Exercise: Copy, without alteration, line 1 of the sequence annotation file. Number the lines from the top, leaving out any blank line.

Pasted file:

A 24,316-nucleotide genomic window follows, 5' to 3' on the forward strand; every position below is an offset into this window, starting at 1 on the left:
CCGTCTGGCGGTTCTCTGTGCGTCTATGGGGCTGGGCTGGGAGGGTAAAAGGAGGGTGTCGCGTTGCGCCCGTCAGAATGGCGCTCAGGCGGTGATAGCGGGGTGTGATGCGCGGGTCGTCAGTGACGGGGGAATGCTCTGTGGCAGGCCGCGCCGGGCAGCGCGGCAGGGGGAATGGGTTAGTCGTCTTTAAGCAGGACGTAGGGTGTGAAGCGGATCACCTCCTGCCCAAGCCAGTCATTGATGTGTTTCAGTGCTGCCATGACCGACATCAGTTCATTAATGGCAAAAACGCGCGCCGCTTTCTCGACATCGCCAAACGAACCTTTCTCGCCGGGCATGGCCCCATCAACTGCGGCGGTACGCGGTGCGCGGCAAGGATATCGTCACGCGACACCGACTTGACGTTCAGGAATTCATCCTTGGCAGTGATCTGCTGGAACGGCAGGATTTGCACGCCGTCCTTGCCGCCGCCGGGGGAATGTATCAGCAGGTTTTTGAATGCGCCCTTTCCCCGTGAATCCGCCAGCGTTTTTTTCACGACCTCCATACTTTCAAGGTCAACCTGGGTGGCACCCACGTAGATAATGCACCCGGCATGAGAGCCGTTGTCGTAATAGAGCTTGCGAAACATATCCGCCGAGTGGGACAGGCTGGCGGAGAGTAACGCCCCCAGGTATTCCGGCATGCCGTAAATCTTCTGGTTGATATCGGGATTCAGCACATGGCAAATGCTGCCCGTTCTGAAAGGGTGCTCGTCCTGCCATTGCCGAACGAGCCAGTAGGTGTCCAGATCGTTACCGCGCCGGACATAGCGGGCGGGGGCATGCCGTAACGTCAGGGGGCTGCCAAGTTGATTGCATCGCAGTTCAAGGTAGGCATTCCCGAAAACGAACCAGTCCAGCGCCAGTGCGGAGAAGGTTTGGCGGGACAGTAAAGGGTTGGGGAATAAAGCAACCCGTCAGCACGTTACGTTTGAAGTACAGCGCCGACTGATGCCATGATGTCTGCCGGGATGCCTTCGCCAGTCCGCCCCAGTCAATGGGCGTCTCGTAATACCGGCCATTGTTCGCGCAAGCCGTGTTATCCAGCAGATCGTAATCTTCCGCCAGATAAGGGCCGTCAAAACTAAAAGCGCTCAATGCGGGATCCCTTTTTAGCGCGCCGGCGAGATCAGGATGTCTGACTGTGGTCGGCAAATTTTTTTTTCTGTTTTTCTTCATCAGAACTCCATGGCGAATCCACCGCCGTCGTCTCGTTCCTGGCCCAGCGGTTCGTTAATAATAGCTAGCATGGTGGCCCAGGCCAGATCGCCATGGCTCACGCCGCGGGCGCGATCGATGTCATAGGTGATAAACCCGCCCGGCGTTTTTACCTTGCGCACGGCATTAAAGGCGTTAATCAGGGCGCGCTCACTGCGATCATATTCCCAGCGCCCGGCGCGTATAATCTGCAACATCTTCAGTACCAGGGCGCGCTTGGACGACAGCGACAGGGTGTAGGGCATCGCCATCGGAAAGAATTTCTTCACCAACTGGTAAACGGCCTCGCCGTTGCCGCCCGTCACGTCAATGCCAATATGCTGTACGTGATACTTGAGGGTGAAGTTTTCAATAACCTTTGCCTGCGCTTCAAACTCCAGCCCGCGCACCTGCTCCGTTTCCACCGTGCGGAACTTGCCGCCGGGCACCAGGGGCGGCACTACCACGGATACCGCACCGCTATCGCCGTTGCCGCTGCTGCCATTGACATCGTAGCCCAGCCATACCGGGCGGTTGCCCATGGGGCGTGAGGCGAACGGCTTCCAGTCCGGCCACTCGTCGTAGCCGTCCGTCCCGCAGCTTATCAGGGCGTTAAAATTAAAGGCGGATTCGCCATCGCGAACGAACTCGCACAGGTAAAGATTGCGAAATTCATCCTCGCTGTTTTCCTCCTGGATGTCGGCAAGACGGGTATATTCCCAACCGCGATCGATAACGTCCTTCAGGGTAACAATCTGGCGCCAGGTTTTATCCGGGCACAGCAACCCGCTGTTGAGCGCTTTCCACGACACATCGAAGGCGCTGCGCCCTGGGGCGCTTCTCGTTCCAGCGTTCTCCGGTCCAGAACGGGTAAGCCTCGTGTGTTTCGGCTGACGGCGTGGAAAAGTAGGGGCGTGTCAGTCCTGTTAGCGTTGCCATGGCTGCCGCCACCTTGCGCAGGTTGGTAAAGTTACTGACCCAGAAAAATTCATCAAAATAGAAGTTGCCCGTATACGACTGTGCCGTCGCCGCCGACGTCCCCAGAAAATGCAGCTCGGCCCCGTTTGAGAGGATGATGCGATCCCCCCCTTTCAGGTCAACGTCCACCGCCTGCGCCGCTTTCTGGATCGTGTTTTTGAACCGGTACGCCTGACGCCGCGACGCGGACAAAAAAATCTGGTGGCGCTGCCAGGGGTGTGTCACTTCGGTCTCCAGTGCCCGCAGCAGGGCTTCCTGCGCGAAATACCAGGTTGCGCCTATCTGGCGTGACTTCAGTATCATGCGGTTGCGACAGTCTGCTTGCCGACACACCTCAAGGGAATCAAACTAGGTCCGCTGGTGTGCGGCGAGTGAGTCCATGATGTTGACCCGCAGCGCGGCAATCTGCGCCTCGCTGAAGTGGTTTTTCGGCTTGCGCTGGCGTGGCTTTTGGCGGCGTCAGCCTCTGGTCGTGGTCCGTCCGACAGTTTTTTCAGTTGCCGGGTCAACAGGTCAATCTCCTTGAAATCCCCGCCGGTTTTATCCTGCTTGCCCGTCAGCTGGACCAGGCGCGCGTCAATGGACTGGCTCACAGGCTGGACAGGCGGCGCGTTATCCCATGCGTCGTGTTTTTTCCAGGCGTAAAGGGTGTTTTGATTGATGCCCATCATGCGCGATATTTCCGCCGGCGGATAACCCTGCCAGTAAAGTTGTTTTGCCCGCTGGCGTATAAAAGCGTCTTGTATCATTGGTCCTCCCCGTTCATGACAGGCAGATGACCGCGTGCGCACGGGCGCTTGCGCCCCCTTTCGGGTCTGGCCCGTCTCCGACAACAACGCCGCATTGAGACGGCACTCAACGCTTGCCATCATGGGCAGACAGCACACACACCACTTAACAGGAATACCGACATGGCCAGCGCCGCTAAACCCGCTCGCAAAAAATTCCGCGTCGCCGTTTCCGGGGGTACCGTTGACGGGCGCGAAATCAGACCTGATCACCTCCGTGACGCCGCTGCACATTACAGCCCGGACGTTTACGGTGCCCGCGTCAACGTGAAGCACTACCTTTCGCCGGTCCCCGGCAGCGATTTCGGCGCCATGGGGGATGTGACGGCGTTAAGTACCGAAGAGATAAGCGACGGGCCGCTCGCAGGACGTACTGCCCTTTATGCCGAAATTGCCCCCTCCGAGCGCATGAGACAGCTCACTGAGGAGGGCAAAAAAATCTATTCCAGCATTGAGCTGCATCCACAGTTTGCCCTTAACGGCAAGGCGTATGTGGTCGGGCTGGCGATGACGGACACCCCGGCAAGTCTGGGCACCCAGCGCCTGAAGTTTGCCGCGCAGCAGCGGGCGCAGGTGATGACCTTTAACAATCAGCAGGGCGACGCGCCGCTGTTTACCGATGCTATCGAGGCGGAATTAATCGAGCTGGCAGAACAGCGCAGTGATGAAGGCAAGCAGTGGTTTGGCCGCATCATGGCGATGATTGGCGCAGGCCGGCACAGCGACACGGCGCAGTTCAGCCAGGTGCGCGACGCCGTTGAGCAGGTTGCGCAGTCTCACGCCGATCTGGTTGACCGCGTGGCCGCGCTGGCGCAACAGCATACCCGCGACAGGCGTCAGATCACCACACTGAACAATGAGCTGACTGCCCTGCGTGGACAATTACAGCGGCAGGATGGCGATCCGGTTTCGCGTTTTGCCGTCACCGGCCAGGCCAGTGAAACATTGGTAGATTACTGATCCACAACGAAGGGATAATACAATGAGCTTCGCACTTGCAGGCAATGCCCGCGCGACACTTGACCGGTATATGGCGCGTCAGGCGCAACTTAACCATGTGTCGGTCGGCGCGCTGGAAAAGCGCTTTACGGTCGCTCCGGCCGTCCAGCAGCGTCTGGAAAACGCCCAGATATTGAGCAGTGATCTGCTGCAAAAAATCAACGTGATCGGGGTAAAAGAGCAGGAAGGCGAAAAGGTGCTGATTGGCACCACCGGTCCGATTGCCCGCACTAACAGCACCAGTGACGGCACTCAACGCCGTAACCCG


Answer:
A 24,316-nucleotide genomic window follows, 5' to 3' on the forward strand; every position below is an offset into this window, starting at 1 on the left: